When we code this up in R we could see something like:

data <- c( 156,162,168,178,178,180,185,185,190,192,193,194,195,195,197,197,198,198,199,200,202,206, 206,210,210,210,212,212,214,215,217,217,217,217,217,218,220,220,220,220,220,220,220,220, ... 727,730,733,733,734,734,734,735,735,735,738,740,743,744,754,755,755,755,755,755,758,760, 766,766,780,780,780,780,780,780,780,782,783,785,795,805,806,820,823,827,827,855,855,864) t<-table(data) count <- as.vector(t) size <- as.numeric(rownames(t)) cumulative <- cumsum(count) # number of box sizes, number of item sizes NB <- 4 NI <- length(size) # allocate matrix NI rows, NB columns (initialize with NAs) # f[ni,nb] = cost when we have ni items and nb blocks F <- matrix(NA,NI,NB) S <- matrix("",NI,NB) # initialize for nb=1 F[1:NI,1] <- cumulative * size[1:NI]^2 S[1:NI,1] <- paste("(",1,"-",1:NI,")",sep="") # dyn programming loop for (nb in 2:NB) { for (ni in nb:NI) { k <- (nb-1):(ni-1) v <- F[k,nb-1] + (cumulative[ni]-cumulative[k])*size[ni]^2 F[ni,nb] <- min(v) # create path (string) mink <- which.min(v) + nb - 2 s <- paste("(",mink+1,"-",ni,")",sep="") S[ni,nb] <- paste(S[mink,nb-1],s,sep=",") } } for (nb in 1:NB) { cat(sprintf("%s boxes: %s, total area = %g\n",nb,S[NI,nb],F[NI,nb])) }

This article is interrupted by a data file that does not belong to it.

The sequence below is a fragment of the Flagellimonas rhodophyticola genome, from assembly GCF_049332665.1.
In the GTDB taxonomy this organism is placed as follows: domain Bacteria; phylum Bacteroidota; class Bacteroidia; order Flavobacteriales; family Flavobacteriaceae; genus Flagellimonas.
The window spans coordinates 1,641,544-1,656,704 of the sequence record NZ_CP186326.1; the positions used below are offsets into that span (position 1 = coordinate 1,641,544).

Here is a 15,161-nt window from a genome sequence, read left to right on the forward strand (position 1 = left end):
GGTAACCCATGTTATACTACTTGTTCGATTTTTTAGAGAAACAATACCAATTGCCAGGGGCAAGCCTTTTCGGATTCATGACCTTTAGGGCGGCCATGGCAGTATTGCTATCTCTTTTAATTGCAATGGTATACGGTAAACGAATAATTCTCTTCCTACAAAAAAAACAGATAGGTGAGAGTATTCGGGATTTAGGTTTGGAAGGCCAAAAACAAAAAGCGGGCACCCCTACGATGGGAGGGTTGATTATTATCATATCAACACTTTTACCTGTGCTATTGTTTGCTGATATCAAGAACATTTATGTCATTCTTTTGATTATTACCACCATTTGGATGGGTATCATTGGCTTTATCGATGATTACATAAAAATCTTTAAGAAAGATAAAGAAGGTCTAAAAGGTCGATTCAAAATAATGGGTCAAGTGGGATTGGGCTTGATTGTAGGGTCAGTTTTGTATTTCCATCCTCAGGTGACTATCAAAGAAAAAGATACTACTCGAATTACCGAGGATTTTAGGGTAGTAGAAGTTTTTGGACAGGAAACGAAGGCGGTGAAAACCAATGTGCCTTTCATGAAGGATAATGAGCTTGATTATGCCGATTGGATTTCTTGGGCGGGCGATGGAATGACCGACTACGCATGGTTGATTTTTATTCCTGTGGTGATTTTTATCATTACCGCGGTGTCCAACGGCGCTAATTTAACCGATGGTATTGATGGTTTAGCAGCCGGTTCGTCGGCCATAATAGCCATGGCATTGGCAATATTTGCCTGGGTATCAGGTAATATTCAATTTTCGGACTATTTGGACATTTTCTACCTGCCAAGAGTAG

Note that the inner \(k\) loop is vectorized. The results look like:

1 boxes: (1-384), total area = 8.70414e+08 2 boxes: (1-268),(269-384), total area = 4.59274e+08 3 boxes: (1-155),(156-284),(285-384), total area = 3.66837e+08 4 boxes: (1-155),(156-268),(269-351),(352-384), total area = 3.29199e+08

The results for 1,2 and 3 boxes we get for free.

#### Data

The data set used here is shown below: